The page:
‘Ex­tremely bizarre’ game from Chicago devel­op­ers com­ing to PlaySta­tion 5

Chicago Sun-Times - - ENTERTAINM­ENT - BY LUKE WILUSZ, STAFF RE­PORTER lwilusz@sun­ | @lukewil­usz

Af­ter more than a half-decade of qui­etly work­ing on the fol­low-up to in­die hit “Oc­to­dad: Dadli­est Catch,” Chicago video game devel­op­ers Young Horses an­nounced their new ti­tle, “Bugsnax,” dur­ing Sony’s PlaySta­tion 5 show­case event last month.

“It’s re­ally ex­hil­a­rat­ing be­cause we know that a lot of peo­ple are go­ing to see it,” cre­ative di­rec­tor Kevin Zuhn said of the high-pro­file re­veal. “We’ve got­ten a pretty big fan re­sponse and we’ve been quiet for a very long time, so kind of get­ting to show it to the pub­lic in such an ex­plo­sive way is re­ally grat­i­fy­ing.”

While the stu­dio is stay­ing tight-lipped about the par­tic­u­lars of the game­play and plot, Zuhn said “Bugsnax” is a first-per­son mys­tery that tasks play­ers with search­ing for miss­ing ex­plorer El­iz­abert Me­gafig on Snak­tooth Is­land, which is pop­u­lated by the tit­u­lar half-bug, half-snack food crea­tures. Play­ers will have to hunt and cap­ture the Bugsnax us­ing a va­ri­ety of traps and tools.

Zuhn said the stu­dio is ex­cited to in­cor­po­rate some of the new fea­tures of Sony’s up­com­ing flag­ship con­sole into the game’s de­sign, in­clud­ing the ad­vanced hap­tic feed­back of the DualSense con­troller.

“We’re try­ing to get a kind of im­mer­sive feel with the vi­bra­tions that it can make,” Zuhn said. “It feels dif­fer­ent on dif­fer­ent ter­rains as you’re walk­ing around the is­land.”

They also plan on mak­ing use of the con­troller’s built-in mi­cro­phone and the im­proved load­ing times Sony is tout­ing with the sys­tem’s solid-state drive.

The trailer in­tro­duces an as­sort­ment of col­or­ful crea­tures — in­clud­ing a liv­ing straw­berry, cin­na­mon-bun snails and a literal crab ap­ple — set to a bub­bly theme song by Bri­tish in­die-pop out­fit Kero Kero Bonito.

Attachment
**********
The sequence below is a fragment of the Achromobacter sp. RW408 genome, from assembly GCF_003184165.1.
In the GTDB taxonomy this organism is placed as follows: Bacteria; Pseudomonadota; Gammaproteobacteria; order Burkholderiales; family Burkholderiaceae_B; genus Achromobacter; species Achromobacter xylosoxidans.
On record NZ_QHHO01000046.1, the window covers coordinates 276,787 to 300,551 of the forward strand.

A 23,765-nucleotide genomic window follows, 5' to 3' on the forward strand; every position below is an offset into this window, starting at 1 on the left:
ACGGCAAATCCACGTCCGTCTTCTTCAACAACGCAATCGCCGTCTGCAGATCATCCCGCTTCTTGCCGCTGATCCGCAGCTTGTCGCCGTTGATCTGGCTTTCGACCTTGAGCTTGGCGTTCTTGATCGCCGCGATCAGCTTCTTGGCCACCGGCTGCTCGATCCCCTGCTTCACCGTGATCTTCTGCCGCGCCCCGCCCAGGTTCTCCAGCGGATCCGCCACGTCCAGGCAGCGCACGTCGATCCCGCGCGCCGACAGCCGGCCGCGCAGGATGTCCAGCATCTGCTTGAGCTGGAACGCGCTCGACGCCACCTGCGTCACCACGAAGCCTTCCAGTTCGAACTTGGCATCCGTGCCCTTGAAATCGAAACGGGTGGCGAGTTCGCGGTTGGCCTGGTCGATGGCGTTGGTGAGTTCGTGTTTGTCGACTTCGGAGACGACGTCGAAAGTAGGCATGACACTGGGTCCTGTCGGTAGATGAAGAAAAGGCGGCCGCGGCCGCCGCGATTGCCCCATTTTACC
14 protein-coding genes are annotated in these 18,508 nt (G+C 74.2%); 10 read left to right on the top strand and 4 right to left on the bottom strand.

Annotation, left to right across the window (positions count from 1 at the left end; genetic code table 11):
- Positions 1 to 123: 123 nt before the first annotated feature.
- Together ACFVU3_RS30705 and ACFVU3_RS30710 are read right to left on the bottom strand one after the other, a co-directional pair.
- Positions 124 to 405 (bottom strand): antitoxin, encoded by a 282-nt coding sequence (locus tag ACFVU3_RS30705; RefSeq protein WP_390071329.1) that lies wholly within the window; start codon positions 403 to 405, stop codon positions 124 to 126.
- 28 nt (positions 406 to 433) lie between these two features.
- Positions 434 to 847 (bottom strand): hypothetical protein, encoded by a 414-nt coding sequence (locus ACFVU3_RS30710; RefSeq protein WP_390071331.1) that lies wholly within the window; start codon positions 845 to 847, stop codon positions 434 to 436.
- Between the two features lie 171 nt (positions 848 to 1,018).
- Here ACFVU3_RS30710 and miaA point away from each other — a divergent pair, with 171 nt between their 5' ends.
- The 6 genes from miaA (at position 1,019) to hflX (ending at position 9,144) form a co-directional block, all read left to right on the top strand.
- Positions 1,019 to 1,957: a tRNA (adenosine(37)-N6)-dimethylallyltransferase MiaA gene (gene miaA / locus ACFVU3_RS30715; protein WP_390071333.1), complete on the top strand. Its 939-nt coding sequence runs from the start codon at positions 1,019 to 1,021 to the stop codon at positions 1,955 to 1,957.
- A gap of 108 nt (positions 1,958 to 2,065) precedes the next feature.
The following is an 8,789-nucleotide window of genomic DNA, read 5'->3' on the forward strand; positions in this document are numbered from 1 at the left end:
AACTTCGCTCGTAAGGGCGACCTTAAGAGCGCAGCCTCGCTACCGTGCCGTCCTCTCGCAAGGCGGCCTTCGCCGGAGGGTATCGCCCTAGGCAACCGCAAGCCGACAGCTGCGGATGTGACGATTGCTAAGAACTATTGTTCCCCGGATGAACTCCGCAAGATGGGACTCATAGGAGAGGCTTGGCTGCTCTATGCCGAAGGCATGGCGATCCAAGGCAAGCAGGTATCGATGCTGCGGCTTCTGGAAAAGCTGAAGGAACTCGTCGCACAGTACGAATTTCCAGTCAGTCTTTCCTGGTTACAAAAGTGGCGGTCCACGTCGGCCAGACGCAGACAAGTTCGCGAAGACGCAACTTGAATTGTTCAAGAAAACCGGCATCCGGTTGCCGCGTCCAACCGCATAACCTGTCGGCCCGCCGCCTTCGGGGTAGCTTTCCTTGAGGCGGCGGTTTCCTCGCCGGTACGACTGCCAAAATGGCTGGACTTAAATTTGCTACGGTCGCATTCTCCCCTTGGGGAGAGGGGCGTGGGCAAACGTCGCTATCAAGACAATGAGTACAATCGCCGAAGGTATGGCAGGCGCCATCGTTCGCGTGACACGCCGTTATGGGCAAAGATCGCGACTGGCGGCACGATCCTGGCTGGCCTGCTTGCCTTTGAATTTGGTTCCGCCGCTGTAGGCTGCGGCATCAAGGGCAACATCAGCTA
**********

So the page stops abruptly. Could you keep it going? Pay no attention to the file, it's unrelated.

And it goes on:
Zuhn said Young Horses has seen a huge on­line re­sponse to the an­nounce­ment, in­clud­ing fan art, memes and in-depth at­tempts to an­a­lyze the two-minute trailer for any clues re­veal­ing what the game is ac­tu­ally about.

“It’s the fun­ni­est thing: I’ve seen peo­ple out there who have said the ex­act plot,” Zuhn said. “And, you know, ob­vi­ously the best thing to do is to stay silent about it so that no one knows which of the ideas is right . . . . That one per­son is gonna feel su­per-smart and jus­ti­fied. And I think that’s cool. I think it’s good that peo­ple are able to ex­trap­o­late and fig­ure things out.”

Young Horses’ pre­vi­ous re­lease, “Oc­to­dad” — a slap­stick com­edy game about an oc­to­pus pre­tend­ing to be reg­u­lar hu­man hus­band and fa­ther — started out as a stu­dent project when the devel­op­ers were in the game-de­sign pro­gram at DePaul Uni­ver­sity. The eight-per­son team founded the com­pany af­ter grad­u­at­ing and re­leased a com­mer­cial ver­sion of the game in 2014 that ended up sell­ing more than a mil­lion copies.

“Back in school, I didn’t know that this would have been a pos­si­ble ca­reer path,” Zuhn said. “Like, I had never imag­ined start­ing a com­pany. I had al­ways fig­ured that I would wind up, you know, work­ing my way up through var­i­ous po­si­tions at a big­ger com­pany.”

Zuhn said the les­sons they learned from that early suc­cess helped in­form their process as they got started on “Bugsnax.”

“We want a broad au­di­ence, but we want to make games about re­ally weird and in­ter­est­ing top­ics, and that’s, I think, the tightrope we’re al­ways walk­ing is try­ing to make the ab­surd very ap­peal­ing,” Zuhn said. “And that’s what I think we learned most from ‘Oc­to­dad,’ is one, that we could do that, and two, that kind of ap­proach of be­ing emo­tion­ally sin­cere and ex­tremely bizarre at the same time. And I think that spirit, more than any­thing, car­ries be­tween both games.”

The core team work­ing on “Bugsnax” is about 10 peo­ple, in­clud­ing Young Horses em­ploy­ees and a few con­tracted col­lab­o­ra­tors. Zuhn said keep­ing the team small has al­lowed them greater cre­ative free­dom to ex­per­i­ment and take their time with the game’s de­sign.

“Our big­gest chal­lenge is speed, rel­a­tive to our am­bi­tions,” he said. “We have a fairly big game idea. Nor­mally a com­pany would hire up a bunch of peo­ple to make that process go faster, but we didn’t do that, so the process didn’t go faster.”

While there’s no re­lease date set yet, “Bugsnax” is ex­pected to launch this hol­i­day sea­son for PlaySta­tion 5, PlaySta­tion 4 and PC.


ABOVE: “Bugsnax,” the new game from Chicago stu­dio Young Horses, fea­tures a va­ri­ety of crea­tures that are part bug, part snack food. LEFT: Young Horses an­nounced “Bugsnax” dur­ing Sony’s PlaySta­tion 5 show­case event in June. The team’s 2014 game “Oc­to­dad: Dadli­est Catch” started out as a stu­dent project while the devel­op­ers at­tended DePaul Uni­ver­sity.

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